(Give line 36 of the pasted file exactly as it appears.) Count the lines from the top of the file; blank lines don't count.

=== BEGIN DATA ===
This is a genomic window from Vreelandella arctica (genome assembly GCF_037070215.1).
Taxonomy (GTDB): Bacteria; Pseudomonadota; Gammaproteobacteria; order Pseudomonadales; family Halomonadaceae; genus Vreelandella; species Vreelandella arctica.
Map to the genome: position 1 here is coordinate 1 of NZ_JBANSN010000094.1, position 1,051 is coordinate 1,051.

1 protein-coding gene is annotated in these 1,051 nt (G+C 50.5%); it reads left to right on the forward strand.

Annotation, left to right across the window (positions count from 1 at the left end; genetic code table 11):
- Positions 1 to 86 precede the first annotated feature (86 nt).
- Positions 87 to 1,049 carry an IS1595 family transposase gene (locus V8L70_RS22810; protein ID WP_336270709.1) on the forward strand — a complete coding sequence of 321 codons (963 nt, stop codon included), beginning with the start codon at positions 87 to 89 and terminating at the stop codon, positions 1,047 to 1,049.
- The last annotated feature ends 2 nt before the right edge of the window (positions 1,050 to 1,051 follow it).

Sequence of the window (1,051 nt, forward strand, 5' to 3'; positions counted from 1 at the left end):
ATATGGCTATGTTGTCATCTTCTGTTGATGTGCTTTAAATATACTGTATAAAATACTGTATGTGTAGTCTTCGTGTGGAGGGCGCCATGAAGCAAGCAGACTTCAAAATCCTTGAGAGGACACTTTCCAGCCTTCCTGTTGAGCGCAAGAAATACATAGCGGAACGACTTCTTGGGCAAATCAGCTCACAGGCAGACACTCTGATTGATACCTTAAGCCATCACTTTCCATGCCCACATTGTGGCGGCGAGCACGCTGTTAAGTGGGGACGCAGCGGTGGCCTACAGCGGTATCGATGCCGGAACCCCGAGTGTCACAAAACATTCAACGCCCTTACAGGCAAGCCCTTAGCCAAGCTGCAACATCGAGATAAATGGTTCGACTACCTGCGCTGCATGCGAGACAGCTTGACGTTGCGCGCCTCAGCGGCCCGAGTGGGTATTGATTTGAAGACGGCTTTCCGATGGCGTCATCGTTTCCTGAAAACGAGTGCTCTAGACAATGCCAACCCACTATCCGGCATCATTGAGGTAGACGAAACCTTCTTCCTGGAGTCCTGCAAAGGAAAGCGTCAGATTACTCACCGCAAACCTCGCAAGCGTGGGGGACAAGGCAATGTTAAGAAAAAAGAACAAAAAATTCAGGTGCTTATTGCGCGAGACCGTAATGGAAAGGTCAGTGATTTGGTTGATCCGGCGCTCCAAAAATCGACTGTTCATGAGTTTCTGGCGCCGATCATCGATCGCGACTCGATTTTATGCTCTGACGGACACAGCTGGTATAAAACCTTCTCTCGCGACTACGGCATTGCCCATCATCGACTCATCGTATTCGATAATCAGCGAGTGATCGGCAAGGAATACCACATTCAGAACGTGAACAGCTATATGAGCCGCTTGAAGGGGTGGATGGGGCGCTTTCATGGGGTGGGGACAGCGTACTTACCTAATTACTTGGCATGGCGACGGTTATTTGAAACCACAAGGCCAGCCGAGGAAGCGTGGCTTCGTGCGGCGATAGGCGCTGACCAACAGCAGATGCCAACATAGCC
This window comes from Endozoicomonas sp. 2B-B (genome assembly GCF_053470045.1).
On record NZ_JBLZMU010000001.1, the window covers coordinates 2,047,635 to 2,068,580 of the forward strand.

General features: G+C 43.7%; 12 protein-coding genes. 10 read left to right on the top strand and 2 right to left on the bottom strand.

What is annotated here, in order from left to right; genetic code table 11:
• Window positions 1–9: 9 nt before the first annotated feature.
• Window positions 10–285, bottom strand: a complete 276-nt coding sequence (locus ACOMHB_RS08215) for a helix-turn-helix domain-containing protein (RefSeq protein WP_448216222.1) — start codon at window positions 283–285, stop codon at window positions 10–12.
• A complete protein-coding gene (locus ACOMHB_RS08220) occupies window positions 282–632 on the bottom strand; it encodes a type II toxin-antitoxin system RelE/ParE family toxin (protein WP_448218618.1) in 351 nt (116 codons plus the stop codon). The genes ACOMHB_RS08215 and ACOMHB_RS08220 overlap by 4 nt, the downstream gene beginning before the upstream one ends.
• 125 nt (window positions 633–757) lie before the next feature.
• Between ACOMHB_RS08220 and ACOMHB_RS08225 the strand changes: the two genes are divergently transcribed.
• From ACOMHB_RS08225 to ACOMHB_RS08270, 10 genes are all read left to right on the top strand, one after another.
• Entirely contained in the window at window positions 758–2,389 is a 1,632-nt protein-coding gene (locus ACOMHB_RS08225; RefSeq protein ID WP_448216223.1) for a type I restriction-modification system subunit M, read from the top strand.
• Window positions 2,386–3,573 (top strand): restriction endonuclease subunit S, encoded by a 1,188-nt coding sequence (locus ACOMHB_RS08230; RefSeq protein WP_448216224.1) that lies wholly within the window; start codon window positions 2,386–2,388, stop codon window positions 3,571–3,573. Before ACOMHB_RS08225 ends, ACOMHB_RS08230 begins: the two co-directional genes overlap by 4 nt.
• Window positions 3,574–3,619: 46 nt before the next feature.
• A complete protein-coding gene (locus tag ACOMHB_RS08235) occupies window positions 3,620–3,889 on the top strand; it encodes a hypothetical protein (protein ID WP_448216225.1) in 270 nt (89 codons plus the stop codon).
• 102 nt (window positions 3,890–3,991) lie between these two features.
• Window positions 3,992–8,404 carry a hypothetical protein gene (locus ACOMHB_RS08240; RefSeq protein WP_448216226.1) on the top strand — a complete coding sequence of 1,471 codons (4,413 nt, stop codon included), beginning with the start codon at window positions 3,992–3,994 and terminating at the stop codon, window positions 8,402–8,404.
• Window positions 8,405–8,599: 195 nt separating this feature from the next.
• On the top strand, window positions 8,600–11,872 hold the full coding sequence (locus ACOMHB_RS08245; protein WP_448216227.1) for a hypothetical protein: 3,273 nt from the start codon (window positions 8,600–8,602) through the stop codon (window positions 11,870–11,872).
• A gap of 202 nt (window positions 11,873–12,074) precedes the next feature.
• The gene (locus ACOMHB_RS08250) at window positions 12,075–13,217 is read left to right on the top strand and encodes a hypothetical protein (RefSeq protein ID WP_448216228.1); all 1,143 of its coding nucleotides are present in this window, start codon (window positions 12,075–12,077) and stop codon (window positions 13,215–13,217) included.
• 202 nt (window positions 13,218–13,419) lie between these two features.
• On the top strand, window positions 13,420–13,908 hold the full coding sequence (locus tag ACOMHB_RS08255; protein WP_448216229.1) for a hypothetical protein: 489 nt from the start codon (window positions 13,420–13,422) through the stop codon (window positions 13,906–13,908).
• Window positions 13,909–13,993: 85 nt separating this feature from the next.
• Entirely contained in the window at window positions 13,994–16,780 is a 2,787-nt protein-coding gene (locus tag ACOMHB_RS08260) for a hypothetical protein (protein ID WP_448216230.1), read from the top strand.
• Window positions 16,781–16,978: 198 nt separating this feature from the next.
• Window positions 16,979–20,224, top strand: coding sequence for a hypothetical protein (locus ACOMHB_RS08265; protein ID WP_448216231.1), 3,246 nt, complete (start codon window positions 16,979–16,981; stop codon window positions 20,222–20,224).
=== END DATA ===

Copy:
• Window positions 16,979–20,224, top strand: coding sequence for a hypothetical protein (locus ACOMHB_RS08265; protein ID WP_448216231.1), 3,246 nt, complete (start codon window positions 16,979–16,981; stop codon window positions 20,222–20,224).